Monday, September 24, 2007

Word of the Day: Desuetude

Pronunciation: ['de-swê-tyud]

Definition: A state of disuse.

Usage: The adjective from which this noun is derived, desuete "unused, out of use" has been deemed archaic, though it continues to lurk there behind the suffix –ude of "desuetude."

Suggested Usage: Today's word is a term from the highest registers of English speech, "Watching television talk shows has convinced me that the rules of English grammar have fallen in to complete desuetude." The important point is that "desuetude" is a place where things vanish, as the quaint habit of removing your hat inside fell into desuetude, oddly, at about the same time men stopped wearing fedoras.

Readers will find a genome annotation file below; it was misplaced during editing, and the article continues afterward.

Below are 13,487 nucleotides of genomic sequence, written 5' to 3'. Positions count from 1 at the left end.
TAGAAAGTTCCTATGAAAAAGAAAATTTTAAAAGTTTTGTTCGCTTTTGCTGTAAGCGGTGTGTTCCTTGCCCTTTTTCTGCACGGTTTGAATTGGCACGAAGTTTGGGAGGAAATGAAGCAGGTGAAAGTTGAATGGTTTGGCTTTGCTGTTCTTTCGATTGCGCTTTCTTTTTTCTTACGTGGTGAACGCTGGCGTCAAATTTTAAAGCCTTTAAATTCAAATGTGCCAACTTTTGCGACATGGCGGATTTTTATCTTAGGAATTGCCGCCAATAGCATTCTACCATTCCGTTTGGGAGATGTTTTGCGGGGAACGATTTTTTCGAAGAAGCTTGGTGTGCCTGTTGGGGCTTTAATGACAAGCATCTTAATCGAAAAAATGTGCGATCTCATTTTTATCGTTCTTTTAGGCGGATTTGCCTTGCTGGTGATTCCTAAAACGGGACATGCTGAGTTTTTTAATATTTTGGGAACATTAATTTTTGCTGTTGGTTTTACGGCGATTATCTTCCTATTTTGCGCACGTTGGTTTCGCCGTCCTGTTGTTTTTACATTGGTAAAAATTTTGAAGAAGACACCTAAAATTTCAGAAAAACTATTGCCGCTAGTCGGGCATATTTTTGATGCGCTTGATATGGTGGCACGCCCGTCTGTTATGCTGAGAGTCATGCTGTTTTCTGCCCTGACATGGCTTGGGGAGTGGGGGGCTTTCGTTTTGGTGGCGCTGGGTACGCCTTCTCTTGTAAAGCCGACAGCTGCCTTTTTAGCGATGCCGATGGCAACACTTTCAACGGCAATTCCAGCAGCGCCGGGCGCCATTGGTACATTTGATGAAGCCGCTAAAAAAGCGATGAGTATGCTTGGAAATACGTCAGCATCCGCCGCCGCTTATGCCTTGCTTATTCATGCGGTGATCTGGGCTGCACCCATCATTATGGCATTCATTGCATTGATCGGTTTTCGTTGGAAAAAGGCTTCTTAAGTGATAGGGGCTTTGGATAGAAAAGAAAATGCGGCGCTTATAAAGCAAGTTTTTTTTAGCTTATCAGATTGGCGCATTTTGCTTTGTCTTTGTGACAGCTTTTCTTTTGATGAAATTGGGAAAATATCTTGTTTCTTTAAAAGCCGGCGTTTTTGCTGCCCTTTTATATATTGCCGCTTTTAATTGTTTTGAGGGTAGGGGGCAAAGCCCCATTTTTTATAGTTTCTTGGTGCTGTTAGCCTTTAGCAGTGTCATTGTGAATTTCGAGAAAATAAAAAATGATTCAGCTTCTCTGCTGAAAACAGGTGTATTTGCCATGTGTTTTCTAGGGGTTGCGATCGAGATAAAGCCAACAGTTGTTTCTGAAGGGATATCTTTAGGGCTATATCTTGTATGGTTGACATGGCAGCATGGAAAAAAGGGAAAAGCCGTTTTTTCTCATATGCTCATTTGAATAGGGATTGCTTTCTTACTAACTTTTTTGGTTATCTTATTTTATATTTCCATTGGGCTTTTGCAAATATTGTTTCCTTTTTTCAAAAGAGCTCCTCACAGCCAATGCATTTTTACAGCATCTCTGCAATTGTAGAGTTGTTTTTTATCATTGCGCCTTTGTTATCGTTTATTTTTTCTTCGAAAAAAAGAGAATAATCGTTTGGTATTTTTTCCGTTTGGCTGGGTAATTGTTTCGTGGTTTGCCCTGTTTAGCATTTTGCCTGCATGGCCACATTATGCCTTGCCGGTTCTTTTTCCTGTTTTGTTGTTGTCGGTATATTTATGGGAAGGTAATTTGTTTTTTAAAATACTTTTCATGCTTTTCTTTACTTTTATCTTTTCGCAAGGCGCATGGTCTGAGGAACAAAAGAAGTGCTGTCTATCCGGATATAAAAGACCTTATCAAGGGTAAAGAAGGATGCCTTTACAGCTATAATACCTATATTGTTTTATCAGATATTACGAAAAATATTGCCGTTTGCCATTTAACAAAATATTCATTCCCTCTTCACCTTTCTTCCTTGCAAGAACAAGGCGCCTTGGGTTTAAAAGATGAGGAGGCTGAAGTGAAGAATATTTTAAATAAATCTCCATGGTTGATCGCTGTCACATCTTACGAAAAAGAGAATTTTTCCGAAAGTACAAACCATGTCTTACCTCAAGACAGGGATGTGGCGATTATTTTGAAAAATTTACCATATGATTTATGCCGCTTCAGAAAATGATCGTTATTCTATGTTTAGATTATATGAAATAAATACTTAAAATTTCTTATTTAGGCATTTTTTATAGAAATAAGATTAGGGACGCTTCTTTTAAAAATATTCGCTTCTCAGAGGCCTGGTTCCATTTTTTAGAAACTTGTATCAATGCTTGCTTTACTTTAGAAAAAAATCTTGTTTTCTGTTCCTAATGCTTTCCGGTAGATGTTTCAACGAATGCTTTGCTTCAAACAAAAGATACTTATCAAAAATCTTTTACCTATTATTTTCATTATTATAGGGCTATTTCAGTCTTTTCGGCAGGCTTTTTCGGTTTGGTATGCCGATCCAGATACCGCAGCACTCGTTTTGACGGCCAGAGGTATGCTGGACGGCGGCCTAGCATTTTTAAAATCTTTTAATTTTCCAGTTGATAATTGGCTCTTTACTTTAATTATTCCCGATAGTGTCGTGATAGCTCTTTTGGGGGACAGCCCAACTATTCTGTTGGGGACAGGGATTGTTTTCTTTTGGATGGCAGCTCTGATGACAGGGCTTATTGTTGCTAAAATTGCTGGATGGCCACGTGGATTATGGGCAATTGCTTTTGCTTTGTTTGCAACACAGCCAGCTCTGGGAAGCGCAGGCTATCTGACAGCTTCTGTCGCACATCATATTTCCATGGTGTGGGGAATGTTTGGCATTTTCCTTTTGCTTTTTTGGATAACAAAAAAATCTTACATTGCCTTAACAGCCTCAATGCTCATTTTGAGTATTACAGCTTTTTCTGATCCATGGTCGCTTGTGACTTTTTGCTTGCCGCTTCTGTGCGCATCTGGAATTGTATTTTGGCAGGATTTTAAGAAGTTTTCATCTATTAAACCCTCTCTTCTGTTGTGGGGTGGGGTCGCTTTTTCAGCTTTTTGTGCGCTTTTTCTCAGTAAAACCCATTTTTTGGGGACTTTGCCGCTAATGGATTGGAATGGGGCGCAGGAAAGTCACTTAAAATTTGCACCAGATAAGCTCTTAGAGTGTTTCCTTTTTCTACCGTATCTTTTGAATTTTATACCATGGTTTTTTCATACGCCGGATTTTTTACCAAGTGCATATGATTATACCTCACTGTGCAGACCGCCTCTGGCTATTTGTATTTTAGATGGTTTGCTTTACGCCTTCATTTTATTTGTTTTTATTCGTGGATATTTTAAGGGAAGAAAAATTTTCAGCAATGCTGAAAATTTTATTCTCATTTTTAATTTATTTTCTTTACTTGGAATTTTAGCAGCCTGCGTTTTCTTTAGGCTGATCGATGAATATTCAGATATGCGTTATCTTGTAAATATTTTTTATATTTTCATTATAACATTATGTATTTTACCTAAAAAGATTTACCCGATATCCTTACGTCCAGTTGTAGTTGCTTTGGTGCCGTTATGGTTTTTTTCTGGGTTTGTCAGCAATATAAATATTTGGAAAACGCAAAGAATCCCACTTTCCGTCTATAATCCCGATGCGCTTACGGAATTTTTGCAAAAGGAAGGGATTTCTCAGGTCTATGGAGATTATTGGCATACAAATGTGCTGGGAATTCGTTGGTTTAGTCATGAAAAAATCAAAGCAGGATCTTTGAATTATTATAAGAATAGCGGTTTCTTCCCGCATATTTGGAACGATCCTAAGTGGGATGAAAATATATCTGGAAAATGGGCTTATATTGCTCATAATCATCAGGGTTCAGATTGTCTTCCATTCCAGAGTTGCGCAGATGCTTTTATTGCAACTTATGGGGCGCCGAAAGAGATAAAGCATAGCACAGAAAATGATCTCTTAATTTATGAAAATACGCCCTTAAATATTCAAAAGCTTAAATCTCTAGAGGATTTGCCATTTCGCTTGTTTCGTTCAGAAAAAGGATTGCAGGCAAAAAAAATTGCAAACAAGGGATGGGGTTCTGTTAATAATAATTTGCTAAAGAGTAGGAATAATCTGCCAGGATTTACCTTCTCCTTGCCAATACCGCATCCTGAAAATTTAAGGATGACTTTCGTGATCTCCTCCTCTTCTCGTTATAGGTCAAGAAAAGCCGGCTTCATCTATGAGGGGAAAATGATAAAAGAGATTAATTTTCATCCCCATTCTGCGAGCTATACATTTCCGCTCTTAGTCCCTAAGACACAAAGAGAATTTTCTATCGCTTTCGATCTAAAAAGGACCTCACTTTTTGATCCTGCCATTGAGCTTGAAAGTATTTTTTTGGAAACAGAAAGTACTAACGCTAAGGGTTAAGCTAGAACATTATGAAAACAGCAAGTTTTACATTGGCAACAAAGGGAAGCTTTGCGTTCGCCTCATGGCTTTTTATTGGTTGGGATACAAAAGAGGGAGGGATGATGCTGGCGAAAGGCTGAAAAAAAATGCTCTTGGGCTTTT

Etymology: From French désuétude, a reflex of Latin desuetudo, the noun from desuescere "put out of use," based on de- "un-, dis-" + suescere "become accustomed." The Latin root comes from *swe also found in sui "of oneself," as in sui generis "in a class of its own," akin to Russian svoi "one's own" and "swami," borrowed from Sanskrit svami "one's own." The dative of this pronoun, sibi "to oneself", is related to Russian sebya "oneself" and English "self." It is also the origin of the [sol] in "solo, solitary, soliloquy, desolate."

Dr. Language,

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